Complex Made Simple

Trends and risks surrounding cryptocurrencies

Cryptocurrencies have captured the imagination and attention of individuals, investors, the banking industry, and governments the world over. It also caught the attention of cybercriminals

Many financial cybercriminals are likely to target Bitcoin more often Blockchain spending will - over a 5-year period - grow 46.4%, reaching a total of nearly $17.9 billion in 2024 Whitelisting wallet accounts is also another strong security layer

Cryptocurrencies have captured the imagination and attention of individuals, investors, the banking industry, and governments the world over.

According to a new update to the International Data Corporation (IDC) Worldwide Blockchain Spending Guide, blockchain spending will continue to grow at a robust pace throughout the forecast period with a five-year compound annual growth rate of 46.4%, reaching a total of nearly $17.9 billion in 2024.

In this environment, not every attention to this new technology is good. Arshad Khan, Co-founder and CEO at Arabian Bourse, shares his insights and expert recommendations on the need to stay vigilant whilst engaging with any sort of virtual asset activities.

As a Multilateral Trading Facility (MTF) and Custodian based in Abu Dhabi Global Market (ADGM), Arabian Bourse Limited has received initial approval from the Financial Services Regulatory Authority of ADGM in its process to becoming the fully regulated, virtual asset MTF and custodian.

According to Kaspersky’s recent report on financial threats in 2021, many financial cybercriminals are likely to target Bitcoin more often this year, while other cybercriminals will switch to transit cryptocurrencies when demanding payment from victims for enhanced privacy.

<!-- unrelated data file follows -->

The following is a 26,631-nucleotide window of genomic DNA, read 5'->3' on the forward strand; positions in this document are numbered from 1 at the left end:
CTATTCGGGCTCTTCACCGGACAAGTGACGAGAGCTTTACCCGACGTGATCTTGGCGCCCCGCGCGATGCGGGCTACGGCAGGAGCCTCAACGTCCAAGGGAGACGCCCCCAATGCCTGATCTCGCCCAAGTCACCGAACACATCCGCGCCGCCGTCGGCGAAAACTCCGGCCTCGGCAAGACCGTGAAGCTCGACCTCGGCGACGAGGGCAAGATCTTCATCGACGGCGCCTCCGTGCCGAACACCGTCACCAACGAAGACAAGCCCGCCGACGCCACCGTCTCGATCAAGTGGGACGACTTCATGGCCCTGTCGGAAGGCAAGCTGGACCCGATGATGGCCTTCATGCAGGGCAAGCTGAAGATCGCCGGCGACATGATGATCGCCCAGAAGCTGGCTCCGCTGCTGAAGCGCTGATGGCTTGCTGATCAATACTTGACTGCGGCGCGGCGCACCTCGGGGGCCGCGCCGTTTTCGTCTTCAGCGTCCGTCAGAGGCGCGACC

As cybersecurity experts continue to formulate more secure solutions for centralized exchange models that offer a level of security that individual investors can’t match, Arshad Khan commented saying, “It is essential for clients to perform their role as well in maintaining the security of their accounts and assets. This includes preserving the confidentiality of their passwords and activating two-factor authentication on their accounts. Choosing difficult passwords with a diverse mix of characters is also advisable for clients. Whitelisting their wallet accounts is also another strong security layer which is recommended for their exchange accounts.”

Kaspersky’s checklist of the risks associated with cryptocurrencies follow:

Changing payment information for phishing – When trying to transfer money, malware can easily replace the recipient’s address in the clipboard with another one. It is important to be vigilant and double-check an address after copying it. 

Hacking a payment gateway – Using a genuine payment gateway with the correct address can also result in a loss of money. In 2017, the Web wallet or the Ethereum Classic cryptocurrency, with the original address https://classicetherwallet.com/ started stealing money from users’ wallets. These hackers had used social-engineering methods to convince the hosting provider that they were the real domain owners. After gaining access, they started intercepting cash flows. 

Loss of a wallet file – Most users store their cryptocurrency wallet files on their computers. This can be stolen using malware, or even lost if the hard disk crashes. The more seasoned users make hard copies of their secret key and purchase USB hardware wallets.

Insecure ICOs – Investing in Blockchain or cryptocurrencies became very popular among cryptocurrency holders back in 2017. This type of fundraising is called an ICO — Initial Coin Offering. More than $1.7 billion was raised through ICOs in 2017. The problem is that since the cryptocurrency market is not regulated, there are no risk assessment mechanisms, and there is no guarantee of return on investments.

Changing a user address – The collection of funds in an ICO usually opens at a specified time and ends when the required amount has been collected. The collection address is posted on the project website when it starts. Hackers can get access to the project website and as soon as the collection opens, they can replace the address with their own.